Durham’s local plan dismissed as ‘unrealistic’


Durham County Council is ‘beyond disappointed’ after a local plan involving a pair of new relief roads was branded ‘unrealistic’ by inspectors.

The Planning Inspectorate has told the town hall to revise or scrap its plan for future developments, despite the strategy taking five years to develop.

Development plan inspector, Harold Stephens, said Durham’s proposals for two regional relief roads were ‘not justified, deliverable or environmentally acceptable’.

He added the plans were ‘incompatible with the Government’s soundness tests and directly threaten the achievement of sustainable development’.

Durham County Council had maintained construction of a pair of relief roads would be ‘justified, deliverable and consistent’ with its transport strategies, claiming both projects were ‘deliverable, environmentally acceptable and viable’.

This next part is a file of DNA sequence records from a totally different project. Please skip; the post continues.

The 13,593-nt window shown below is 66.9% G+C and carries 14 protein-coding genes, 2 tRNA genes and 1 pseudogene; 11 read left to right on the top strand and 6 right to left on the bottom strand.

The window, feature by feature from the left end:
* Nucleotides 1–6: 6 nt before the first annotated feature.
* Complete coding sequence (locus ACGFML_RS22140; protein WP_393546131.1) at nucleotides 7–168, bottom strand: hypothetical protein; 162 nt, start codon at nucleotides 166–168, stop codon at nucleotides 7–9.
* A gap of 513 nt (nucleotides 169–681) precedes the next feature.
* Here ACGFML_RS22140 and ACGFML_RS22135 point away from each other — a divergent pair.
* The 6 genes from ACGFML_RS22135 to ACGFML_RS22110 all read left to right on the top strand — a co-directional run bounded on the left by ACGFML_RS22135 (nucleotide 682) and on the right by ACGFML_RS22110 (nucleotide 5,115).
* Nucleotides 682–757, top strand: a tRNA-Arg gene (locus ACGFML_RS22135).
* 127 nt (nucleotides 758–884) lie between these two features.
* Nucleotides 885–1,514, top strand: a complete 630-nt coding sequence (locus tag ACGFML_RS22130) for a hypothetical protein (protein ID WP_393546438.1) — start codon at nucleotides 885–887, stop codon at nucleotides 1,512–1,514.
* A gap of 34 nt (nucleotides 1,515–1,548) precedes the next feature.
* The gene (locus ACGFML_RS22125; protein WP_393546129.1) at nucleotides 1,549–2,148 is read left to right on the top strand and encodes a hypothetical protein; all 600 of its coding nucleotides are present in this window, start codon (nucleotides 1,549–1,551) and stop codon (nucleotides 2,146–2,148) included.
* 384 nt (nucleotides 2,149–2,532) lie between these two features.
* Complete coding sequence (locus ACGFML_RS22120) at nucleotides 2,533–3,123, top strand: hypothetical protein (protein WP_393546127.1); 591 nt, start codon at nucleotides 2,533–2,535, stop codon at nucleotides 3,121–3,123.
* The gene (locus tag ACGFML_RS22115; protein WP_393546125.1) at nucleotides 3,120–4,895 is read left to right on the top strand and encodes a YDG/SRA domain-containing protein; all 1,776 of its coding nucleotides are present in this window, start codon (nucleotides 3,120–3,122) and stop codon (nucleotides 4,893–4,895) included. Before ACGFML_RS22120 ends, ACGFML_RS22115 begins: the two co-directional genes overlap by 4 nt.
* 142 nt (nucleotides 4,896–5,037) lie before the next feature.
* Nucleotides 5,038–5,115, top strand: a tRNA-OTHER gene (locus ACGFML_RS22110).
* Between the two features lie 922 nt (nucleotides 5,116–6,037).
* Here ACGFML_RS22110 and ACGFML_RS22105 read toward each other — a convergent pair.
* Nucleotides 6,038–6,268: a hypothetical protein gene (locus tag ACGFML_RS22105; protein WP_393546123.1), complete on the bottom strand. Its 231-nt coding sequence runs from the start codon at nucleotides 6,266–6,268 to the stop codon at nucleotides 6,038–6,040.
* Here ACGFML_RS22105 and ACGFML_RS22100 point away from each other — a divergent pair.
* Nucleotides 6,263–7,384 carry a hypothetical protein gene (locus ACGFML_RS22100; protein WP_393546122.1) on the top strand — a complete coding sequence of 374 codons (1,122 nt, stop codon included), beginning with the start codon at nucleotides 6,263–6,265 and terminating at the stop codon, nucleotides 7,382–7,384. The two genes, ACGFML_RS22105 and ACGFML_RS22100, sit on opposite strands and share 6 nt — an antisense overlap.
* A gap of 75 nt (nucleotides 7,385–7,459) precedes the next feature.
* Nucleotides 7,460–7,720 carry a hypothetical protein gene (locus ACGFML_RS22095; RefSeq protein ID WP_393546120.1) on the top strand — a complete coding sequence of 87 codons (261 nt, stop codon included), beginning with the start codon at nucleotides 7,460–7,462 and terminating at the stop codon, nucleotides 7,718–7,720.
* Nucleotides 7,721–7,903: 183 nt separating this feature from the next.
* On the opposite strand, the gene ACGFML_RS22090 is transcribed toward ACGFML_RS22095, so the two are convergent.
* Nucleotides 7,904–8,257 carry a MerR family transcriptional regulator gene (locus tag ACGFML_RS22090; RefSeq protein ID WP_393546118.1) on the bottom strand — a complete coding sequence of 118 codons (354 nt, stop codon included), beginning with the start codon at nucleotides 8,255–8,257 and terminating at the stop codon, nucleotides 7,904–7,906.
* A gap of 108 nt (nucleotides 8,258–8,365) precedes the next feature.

In his response, Mr Stephens said the county’s local plan needed to ‘protect and exploit opportunities for the use of sustainable travel modes and make the fullest possible use of public transport provision, cycling and walking’.

‘The council’s vision for a successful local economy incorporates unrealistic assumptions about jobs growth and associated in-migration,’ he added.

Durham County Council said it was now ‘extremely concerned’ that the loss of its local plan could leave communities ‘vulnerable to speculative and unplanned development’.

The town hall has pledged to take up this issue with the Department for Communities and Local Government.

Cllr Neil Foster, cabinet member for economic development at Durham County Council, said he had ‘remained confident’ the plan was ‘aspirational and robust’, having seen the documents refined through consultation and work with local partners.

‘The Government’s agenda is for economic growth and housing growth. More than anywhere else in the country the North East must maximise the opportunities in these areas,’ he said.

‘Working with partners, businesses and residents we developed a plan which would deliver just that for both Durham and the wider region.

‘To learn at this stage of the inspector’s reservations and recommendations is beyond disappointing. We have been clear for many years that to turn around the county’s economic prosperity an ambitious and forward-thinking partnership approach is required,’ he added.

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